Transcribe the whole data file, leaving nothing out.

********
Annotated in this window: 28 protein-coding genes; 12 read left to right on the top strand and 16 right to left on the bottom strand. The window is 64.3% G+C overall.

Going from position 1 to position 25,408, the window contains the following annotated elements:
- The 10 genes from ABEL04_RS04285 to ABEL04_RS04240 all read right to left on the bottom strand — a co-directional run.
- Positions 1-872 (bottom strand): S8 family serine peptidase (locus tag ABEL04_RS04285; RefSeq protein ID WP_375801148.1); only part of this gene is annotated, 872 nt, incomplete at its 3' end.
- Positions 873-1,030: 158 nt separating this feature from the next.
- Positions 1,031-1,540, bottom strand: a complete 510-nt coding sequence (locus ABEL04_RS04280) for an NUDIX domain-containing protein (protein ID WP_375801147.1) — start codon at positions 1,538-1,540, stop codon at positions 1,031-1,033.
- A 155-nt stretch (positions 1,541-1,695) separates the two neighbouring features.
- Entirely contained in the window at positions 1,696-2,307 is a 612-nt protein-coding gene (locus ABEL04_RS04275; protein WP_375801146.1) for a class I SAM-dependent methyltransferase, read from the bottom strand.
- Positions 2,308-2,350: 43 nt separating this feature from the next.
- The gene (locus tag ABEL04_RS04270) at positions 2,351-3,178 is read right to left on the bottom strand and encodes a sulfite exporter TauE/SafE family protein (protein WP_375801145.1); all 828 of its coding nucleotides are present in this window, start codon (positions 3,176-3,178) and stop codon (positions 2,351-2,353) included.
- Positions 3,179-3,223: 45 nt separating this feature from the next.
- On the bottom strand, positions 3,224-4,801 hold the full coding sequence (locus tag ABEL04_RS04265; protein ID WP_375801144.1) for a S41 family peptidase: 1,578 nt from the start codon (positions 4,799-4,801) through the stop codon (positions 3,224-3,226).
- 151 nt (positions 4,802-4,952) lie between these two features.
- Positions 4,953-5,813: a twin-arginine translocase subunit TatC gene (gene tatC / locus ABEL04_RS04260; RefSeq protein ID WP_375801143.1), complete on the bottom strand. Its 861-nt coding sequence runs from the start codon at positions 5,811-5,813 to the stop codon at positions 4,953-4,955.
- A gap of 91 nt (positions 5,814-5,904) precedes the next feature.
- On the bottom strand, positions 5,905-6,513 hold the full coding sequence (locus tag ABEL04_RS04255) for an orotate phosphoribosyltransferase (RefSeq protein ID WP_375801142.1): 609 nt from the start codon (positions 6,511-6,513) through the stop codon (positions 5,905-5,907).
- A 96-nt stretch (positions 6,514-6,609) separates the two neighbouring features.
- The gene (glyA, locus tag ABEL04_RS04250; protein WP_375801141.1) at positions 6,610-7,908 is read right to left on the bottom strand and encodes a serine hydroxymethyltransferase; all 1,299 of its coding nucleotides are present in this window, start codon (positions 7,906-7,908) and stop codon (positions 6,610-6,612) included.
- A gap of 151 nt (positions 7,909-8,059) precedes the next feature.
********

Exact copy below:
Annotated in this window: 28 protein-coding genes; 12 read left to right on the top strand and 16 right to left on the bottom strand. The window is 64.3% G+C overall.

Going from position 1 to position 25,408, the window contains the following annotated elements:
- The 10 genes from ABEL04_RS04285 to ABEL04_RS04240 all read right to left on the bottom strand — a co-directional run.
- Positions 1-872 (bottom strand): S8 family serine peptidase (locus tag ABEL04_RS04285; RefSeq protein ID WP_375801148.1); only part of this gene is annotated, 872 nt, incomplete at its 3' end.
- Positions 873-1,030: 158 nt separating this feature from the next.
- Positions 1,031-1,540, bottom strand: a complete 510-nt coding sequence (locus ABEL04_RS04280) for an NUDIX domain-containing protein (protein ID WP_375801147.1) — start codon at positions 1,538-1,540, stop codon at positions 1,031-1,033.
- A 155-nt stretch (positions 1,541-1,695) separates the two neighbouring features.
- Entirely contained in the window at positions 1,696-2,307 is a 612-nt protein-coding gene (locus ABEL04_RS04275; protein WP_375801146.1) for a class I SAM-dependent methyltransferase, read from the bottom strand.
- Positions 2,308-2,350: 43 nt separating this feature from the next.
- The gene (locus tag ABEL04_RS04270) at positions 2,351-3,178 is read right to left on the bottom strand and encodes a sulfite exporter TauE/SafE family protein (protein WP_375801145.1); all 828 of its coding nucleotides are present in this window, start codon (positions 3,176-3,178) and stop codon (positions 2,351-2,353) included.
- Positions 3,179-3,223: 45 nt separating this feature from the next.
- On the bottom strand, positions 3,224-4,801 hold the full coding sequence (locus tag ABEL04_RS04265; protein ID WP_375801144.1) for a S41 family peptidase: 1,578 nt from the start codon (positions 4,799-4,801) through the stop codon (positions 3,224-3,226).
- 151 nt (positions 4,802-4,952) lie between these two features.
- Positions 4,953-5,813: a twin-arginine translocase subunit TatC gene (gene tatC / locus ABEL04_RS04260; RefSeq protein ID WP_375801143.1), complete on the bottom strand. Its 861-nt coding sequence runs from the start codon at positions 5,811-5,813 to the stop codon at positions 4,953-4,955.
- A gap of 91 nt (positions 5,814-5,904) precedes the next feature.
- On the bottom strand, positions 5,905-6,513 hold the full coding sequence (locus tag ABEL04_RS04255) for an orotate phosphoribosyltransferase (RefSeq protein ID WP_375801142.1): 609 nt from the start codon (positions 6,511-6,513) through the stop codon (positions 5,905-5,907).
- A 96-nt stretch (positions 6,514-6,609) separates the two neighbouring features.
- The gene (glyA, locus tag ABEL04_RS04250; protein WP_375801141.1) at positions 6,610-7,908 is read right to left on the bottom strand and encodes a serine hydroxymethyltransferase; all 1,299 of its coding nucleotides are present in this window, start codon (positions 7,906-7,908) and stop codon (positions 6,610-6,612) included.
- A gap of 151 nt (positions 7,909-8,059) precedes the next feature.